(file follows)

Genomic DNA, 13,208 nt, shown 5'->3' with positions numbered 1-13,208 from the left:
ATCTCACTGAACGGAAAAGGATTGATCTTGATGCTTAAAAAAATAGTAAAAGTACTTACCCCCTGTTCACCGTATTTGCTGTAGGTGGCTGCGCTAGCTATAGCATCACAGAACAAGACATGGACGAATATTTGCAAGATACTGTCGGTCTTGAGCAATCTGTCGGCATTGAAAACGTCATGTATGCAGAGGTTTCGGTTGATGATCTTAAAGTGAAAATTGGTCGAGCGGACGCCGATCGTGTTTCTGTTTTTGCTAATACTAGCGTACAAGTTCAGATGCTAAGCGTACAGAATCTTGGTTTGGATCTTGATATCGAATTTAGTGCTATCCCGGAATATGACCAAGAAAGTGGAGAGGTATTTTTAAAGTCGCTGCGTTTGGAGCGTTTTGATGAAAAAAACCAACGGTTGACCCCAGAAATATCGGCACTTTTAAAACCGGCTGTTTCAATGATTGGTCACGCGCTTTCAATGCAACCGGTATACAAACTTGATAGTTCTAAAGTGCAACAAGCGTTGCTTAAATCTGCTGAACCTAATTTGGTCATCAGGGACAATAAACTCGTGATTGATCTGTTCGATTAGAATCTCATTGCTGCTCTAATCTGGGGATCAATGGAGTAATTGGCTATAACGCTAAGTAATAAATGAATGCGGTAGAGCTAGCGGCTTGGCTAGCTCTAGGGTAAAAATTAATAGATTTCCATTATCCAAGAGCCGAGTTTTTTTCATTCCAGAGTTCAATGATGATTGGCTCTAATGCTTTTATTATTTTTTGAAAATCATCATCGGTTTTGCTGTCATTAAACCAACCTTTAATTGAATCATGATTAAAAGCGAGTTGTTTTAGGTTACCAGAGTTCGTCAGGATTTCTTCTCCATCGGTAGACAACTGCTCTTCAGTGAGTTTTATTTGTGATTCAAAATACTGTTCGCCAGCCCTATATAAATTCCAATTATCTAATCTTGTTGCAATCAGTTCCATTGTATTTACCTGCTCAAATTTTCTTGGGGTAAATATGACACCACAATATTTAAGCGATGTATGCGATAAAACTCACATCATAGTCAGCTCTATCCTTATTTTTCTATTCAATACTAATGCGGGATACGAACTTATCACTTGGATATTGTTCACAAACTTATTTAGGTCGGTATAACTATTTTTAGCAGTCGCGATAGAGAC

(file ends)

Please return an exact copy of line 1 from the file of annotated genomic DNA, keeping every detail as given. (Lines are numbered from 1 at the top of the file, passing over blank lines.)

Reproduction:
Genomic DNA, 13,208 nt, shown 5'->3' with positions numbered 1-13,208 from the left: